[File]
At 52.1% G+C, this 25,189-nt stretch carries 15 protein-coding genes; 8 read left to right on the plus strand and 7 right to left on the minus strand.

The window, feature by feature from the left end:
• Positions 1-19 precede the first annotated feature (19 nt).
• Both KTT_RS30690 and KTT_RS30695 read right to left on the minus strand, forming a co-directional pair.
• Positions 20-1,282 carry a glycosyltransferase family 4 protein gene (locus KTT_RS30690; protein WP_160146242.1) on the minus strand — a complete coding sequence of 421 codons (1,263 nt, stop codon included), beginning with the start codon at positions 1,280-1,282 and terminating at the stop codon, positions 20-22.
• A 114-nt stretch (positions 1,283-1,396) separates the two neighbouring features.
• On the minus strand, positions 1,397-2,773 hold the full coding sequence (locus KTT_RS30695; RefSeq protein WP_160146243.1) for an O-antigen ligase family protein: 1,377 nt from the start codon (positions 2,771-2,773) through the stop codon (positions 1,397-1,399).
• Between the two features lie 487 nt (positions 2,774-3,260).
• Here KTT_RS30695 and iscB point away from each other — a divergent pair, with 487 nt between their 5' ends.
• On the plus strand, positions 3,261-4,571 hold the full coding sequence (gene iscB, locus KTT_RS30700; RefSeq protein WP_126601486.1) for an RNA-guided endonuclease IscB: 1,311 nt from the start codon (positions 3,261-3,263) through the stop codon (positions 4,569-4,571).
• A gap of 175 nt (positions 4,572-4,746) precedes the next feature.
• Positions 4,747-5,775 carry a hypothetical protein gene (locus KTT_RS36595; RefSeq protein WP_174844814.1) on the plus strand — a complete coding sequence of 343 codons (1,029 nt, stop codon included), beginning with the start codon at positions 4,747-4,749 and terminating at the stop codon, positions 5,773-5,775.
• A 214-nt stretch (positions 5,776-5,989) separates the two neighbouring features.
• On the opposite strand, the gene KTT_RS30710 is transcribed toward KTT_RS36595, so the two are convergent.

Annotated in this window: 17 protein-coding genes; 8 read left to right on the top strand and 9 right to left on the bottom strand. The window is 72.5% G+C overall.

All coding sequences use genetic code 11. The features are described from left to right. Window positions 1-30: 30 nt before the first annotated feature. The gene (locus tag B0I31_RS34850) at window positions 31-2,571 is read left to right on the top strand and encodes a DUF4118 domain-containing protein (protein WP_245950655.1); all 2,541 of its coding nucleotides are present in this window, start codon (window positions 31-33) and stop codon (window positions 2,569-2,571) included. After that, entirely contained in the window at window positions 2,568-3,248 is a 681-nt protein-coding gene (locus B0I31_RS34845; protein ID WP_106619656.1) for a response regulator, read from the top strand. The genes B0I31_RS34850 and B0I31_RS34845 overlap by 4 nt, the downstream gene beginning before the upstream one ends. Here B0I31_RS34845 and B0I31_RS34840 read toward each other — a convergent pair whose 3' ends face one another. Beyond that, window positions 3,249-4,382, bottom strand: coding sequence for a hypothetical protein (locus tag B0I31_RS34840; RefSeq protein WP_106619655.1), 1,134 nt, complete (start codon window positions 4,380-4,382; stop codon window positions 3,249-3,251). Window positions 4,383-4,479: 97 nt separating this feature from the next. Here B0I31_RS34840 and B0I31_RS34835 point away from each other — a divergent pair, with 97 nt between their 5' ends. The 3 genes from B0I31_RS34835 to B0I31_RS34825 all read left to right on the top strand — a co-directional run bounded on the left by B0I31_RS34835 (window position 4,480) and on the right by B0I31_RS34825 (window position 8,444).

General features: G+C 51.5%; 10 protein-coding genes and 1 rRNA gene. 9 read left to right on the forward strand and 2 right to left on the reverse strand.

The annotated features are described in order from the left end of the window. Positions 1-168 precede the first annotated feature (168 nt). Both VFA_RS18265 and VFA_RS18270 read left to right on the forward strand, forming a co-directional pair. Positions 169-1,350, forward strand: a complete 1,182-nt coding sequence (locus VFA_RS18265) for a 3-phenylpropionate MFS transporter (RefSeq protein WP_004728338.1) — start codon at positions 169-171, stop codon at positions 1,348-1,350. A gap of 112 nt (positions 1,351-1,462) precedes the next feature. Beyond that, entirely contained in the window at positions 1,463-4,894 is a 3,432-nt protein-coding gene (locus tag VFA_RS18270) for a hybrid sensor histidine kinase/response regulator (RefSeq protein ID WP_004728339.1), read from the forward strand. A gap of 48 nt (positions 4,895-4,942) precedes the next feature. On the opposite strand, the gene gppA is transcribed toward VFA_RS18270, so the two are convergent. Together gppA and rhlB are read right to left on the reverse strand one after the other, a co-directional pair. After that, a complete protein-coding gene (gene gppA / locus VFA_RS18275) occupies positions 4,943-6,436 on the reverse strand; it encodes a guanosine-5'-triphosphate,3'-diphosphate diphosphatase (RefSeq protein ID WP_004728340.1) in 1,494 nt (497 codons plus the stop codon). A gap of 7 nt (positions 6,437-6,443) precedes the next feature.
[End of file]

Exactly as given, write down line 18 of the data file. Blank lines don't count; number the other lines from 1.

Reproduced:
The annotated features are described in order from the left end of the window. Positions 1-168 precede the first annotated feature (168 nt). Both VFA_RS18265 and VFA_RS18270 read left to right on the forward strand, forming a co-directional pair. Positions 169-1,350, forward strand: a complete 1,182-nt coding sequence (locus VFA_RS18265) for a 3-phenylpropionate MFS transporter (RefSeq protein WP_004728338.1) — start codon at positions 169-171, stop codon at positions 1,348-1,350. A gap of 112 nt (positions 1,351-1,462) precedes the next feature. Beyond that, entirely contained in the window at positions 1,463-4,894 is a 3,432-nt protein-coding gene (locus tag VFA_RS18270) for a hybrid sensor histidine kinase/response regulator (RefSeq protein ID WP_004728339.1), read from the forward strand. A gap of 48 nt (positions 4,895-4,942) precedes the next feature. On the opposite strand, the gene gppA is transcribed toward VFA_RS18270, so the two are convergent. Together gppA and rhlB are read right to left on the reverse strand one after the other, a co-directional pair. After that, a complete protein-coding gene (gene gppA / locus VFA_RS18275) occupies positions 4,943-6,436 on the reverse strand; it encodes a guanosine-5'-triphosphate,3'-diphosphate diphosphatase (RefSeq protein ID WP_004728340.1) in 1,494 nt (497 codons plus the stop codon). A gap of 7 nt (positions 6,437-6,443) precedes the next feature.